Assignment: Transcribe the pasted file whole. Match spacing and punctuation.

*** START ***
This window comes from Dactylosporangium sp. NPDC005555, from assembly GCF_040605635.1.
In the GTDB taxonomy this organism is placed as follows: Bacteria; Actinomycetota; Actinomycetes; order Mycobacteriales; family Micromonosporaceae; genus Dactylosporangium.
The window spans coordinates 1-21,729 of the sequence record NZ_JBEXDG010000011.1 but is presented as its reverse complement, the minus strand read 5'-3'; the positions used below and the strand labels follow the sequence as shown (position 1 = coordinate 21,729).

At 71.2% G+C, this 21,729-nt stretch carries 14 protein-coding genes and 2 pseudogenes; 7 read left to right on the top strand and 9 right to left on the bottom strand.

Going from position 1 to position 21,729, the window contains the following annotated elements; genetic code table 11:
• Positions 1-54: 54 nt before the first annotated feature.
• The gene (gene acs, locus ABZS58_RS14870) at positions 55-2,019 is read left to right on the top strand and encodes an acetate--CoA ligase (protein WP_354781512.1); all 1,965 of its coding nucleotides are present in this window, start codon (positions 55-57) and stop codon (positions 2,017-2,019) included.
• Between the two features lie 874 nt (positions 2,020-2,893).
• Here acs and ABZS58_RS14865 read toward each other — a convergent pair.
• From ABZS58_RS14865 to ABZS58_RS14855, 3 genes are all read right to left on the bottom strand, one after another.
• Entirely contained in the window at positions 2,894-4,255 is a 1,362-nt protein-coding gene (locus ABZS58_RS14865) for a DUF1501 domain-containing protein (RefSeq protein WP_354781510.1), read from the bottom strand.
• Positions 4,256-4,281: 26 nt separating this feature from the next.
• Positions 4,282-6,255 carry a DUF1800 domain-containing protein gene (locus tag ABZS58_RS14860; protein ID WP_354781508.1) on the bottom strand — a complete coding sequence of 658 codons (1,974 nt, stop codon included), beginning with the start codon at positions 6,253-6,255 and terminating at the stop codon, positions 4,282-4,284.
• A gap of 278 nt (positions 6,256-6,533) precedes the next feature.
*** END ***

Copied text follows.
This window comes from Dactylosporangium sp. NPDC005555, from assembly GCF_040605635.1.
In the GTDB taxonomy this organism is placed as follows: Bacteria; Actinomycetota; Actinomycetes; order Mycobacteriales; family Micromonosporaceae; genus Dactylosporangium.
The window spans coordinates 1-21,729 of the sequence record NZ_JBEXDG010000011.1 but is presented as its reverse complement, the minus strand read 5'-3'; the positions used below and the strand labels follow the sequence as shown (position 1 = coordinate 21,729).

At 71.2% G+C, this 21,729-nt stretch carries 14 protein-coding genes and 2 pseudogenes; 7 read left to right on the top strand and 9 right to left on the bottom strand.

Going from position 1 to position 21,729, the window contains the following annotated elements; genetic code table 11:
• Positions 1-54: 54 nt before the first annotated feature.
• The gene (gene acs, locus ABZS58_RS14870) at positions 55-2,019 is read left to right on the top strand and encodes an acetate--CoA ligase (protein WP_354781512.1); all 1,965 of its coding nucleotides are present in this window, start codon (positions 55-57) and stop codon (positions 2,017-2,019) included.
• Between the two features lie 874 nt (positions 2,020-2,893).
• Here acs and ABZS58_RS14865 read toward each other — a convergent pair.
• From ABZS58_RS14865 to ABZS58_RS14855, 3 genes are all read right to left on the bottom strand, one after another.
• Entirely contained in the window at positions 2,894-4,255 is a 1,362-nt protein-coding gene (locus ABZS58_RS14865) for a DUF1501 domain-containing protein (RefSeq protein WP_354781510.1), read from the bottom strand.
• Positions 4,256-4,281: 26 nt separating this feature from the next.
• Positions 4,282-6,255 carry a DUF1800 domain-containing protein gene (locus tag ABZS58_RS14860; protein ID WP_354781508.1) on the bottom strand — a complete coding sequence of 658 codons (1,974 nt, stop codon included), beginning with the start codon at positions 6,253-6,255 and terminating at the stop codon, positions 4,282-4,284.
• A gap of 278 nt (positions 6,256-6,533) precedes the next feature.